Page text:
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Types of Nonverbal Communication and Body Language

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1 Types of Nonverbal Communication and Body Language
Mr. CW- 8th Grade Oral Communication

2 Space Have you ever felt uncomfortable during a conversation because the other person was standing too close and invading your space? We all have a need for physical space, although that need differs depending on the culture, the situation, and the closeness of the relationship. You can use physical space to communicate many different nonverbal messages, including signals of affection, aggression or dominance.

3 Facial Expressions The human face is extremely expressive, able to express countless emotions without saying a word. The facial expressions for happiness, sadness, anger, surprise, fear, and disgust are the same across cultures.

4 Body Movements and Posture
Consider how your perceptions of people are affected by the way they sit, walk, stand up, or hold their head. The way you move and carry yourself communicates a wealth of information to the world. This type of nonverbal communication includes your posture, bearing, stance, and subtle movements.

5 Gestures Gestures are woven into the fabric of our daily lives.
We wave, point, beckon, and use our hands when we’re arguing or speaking animatedly—expressing ourselves with gestures often without thinking. However, the meaning of gestures can be very different across cultures and regions, so it’s important to be careful to avoid misinterpretation.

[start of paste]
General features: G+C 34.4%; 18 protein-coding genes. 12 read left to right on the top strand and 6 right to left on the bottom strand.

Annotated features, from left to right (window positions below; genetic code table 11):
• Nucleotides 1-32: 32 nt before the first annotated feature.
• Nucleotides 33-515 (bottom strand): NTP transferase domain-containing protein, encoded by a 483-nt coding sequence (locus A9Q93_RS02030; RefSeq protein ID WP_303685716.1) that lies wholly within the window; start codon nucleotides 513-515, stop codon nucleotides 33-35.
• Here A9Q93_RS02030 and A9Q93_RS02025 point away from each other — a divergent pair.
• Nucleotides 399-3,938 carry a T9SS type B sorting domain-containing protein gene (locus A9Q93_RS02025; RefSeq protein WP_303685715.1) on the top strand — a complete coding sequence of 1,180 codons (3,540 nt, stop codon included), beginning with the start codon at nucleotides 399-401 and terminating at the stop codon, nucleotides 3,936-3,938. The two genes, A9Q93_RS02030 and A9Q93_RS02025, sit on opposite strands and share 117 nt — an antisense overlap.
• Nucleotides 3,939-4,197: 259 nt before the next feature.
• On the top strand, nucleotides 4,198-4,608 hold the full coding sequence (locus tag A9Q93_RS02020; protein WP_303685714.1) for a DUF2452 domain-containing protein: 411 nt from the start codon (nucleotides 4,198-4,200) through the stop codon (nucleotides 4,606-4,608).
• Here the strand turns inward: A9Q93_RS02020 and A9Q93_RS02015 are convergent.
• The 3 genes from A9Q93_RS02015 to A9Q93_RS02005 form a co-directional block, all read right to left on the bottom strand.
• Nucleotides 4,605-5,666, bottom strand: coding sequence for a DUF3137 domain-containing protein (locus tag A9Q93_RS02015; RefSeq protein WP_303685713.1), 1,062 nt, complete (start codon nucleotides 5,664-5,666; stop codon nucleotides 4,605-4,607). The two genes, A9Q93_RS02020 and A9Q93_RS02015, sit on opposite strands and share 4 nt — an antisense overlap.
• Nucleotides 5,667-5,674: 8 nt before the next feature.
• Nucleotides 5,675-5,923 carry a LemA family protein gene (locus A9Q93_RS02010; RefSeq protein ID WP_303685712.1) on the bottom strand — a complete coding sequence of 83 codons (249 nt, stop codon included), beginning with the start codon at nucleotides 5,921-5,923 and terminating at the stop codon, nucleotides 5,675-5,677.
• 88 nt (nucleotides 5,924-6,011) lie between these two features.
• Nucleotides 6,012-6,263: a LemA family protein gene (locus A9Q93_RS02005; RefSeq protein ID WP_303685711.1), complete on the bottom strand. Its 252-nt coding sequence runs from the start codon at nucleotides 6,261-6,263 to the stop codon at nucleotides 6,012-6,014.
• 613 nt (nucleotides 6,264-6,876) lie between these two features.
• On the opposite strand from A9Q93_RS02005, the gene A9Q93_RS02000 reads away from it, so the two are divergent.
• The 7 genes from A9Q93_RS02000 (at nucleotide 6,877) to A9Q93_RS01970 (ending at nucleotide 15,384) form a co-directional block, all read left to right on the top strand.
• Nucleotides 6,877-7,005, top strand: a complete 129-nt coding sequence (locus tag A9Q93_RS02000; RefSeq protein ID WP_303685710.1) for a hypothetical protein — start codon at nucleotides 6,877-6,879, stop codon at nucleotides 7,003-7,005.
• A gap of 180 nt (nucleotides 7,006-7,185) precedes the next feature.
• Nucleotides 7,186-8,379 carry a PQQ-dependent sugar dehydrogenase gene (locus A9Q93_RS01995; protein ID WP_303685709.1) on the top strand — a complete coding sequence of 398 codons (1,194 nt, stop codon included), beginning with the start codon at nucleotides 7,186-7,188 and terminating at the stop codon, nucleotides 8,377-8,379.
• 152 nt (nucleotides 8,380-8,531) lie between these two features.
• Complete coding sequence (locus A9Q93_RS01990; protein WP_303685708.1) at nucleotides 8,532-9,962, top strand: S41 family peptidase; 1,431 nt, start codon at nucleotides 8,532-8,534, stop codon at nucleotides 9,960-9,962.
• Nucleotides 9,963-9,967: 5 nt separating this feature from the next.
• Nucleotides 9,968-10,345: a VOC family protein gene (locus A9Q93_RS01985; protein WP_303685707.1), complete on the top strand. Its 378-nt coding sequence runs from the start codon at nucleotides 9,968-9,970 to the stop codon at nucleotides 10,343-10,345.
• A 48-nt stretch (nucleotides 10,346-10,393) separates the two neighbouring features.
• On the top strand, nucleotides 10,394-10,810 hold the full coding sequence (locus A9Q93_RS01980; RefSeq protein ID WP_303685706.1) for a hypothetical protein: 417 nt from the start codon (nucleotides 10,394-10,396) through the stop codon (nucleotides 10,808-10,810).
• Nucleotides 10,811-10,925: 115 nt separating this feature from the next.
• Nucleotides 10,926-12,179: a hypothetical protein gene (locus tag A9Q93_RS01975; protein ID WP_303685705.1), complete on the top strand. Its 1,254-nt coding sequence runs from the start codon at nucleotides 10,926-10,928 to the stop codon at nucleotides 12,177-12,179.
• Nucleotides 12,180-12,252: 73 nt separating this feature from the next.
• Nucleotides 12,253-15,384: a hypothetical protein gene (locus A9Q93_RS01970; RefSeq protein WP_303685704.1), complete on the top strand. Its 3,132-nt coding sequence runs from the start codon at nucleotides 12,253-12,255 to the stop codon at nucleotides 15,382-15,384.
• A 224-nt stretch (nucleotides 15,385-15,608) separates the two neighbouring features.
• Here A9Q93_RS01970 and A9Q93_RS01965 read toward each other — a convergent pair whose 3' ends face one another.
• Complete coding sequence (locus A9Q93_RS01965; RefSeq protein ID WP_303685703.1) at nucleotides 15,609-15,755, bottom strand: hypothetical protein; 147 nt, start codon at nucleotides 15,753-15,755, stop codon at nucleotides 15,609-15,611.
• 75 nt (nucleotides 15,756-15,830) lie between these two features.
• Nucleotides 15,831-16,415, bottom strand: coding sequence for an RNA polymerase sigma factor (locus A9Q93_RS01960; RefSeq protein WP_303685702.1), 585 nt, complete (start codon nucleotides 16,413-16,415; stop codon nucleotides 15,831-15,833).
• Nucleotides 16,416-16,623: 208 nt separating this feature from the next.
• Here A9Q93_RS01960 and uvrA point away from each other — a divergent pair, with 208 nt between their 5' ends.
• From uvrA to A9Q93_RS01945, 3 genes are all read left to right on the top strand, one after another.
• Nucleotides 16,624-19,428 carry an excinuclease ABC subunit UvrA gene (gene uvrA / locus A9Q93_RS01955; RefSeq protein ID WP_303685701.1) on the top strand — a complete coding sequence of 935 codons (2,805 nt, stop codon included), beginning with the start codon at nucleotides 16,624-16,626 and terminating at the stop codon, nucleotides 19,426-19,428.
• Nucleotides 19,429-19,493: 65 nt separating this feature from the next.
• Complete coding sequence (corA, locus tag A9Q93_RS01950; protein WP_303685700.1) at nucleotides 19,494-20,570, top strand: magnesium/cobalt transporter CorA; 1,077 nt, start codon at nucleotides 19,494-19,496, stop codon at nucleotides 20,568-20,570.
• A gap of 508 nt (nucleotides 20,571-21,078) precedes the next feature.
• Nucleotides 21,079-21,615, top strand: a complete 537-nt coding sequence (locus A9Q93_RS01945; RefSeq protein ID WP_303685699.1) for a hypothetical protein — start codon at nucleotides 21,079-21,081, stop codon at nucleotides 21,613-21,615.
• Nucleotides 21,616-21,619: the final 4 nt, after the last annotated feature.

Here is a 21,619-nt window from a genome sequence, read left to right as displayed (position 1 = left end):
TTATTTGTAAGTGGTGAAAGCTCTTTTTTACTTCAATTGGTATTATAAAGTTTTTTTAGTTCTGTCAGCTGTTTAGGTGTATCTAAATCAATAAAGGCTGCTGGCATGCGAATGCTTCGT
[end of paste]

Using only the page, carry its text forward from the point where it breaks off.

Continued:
6 Eye Contact Since the visual sense is dominant for most people, eye contact is an especially important type of nonverbal communication. The way you look at someone can communicate many things, including interest, affection, hostility, or attraction. Eye contact is also important in maintaining the flow of conversation and for gauging the other person’s response.

7 Touch We communicate a great deal through touch.
Think about the messages given by the following: a weak handshake, a timid tap on the shoulder, a warm bear hug, a reassuring slap on the back, a patronizing pat on the head, or a controlling grip on your arm.

8 Voice It’s not just what you say, it’s how you say it. When we speak, other people “read” our voices in addition to listening to our words. Things they pay attention to include your timing and pace, how loud you speak, your tone and inflection, and sounds that convey understanding, such as “ahh” and “uh-huh.” Think about how someone's tone of voice, for example, can indicate sarcasm, anger, affection, or confidence.

9 It’s All About Managing Stress
Stress compromises your ability to communicate. When you’re stressed out, you’re more likely to misread other people, send confusing or off-putting nonverbal signals, and lapse into unhealthy knee-jerk patterns of behavior. Emotions are contagious. You being upset is very likely to trigger others to be upset, making a bad situation worse. If you’re feeling overwhelmed by stress, it’s best to take a time out. Take a moment to calm down before you jump back into the conversation.

10 Being Aware of Your Emotions Can Strengthen Nonverbal Communication
In order to send accurate nonverbal cues, you need to be aware of your emotions and how they influence you. You also need to be able to recognize the emotions of others and the true feelings behind the cues they are sending. Emotional awareness enables you to: Accurately read other people Create trust in relationships by sending nonverbal signals that match up with your words. Respond in ways that show others that you understand, notice, and care.

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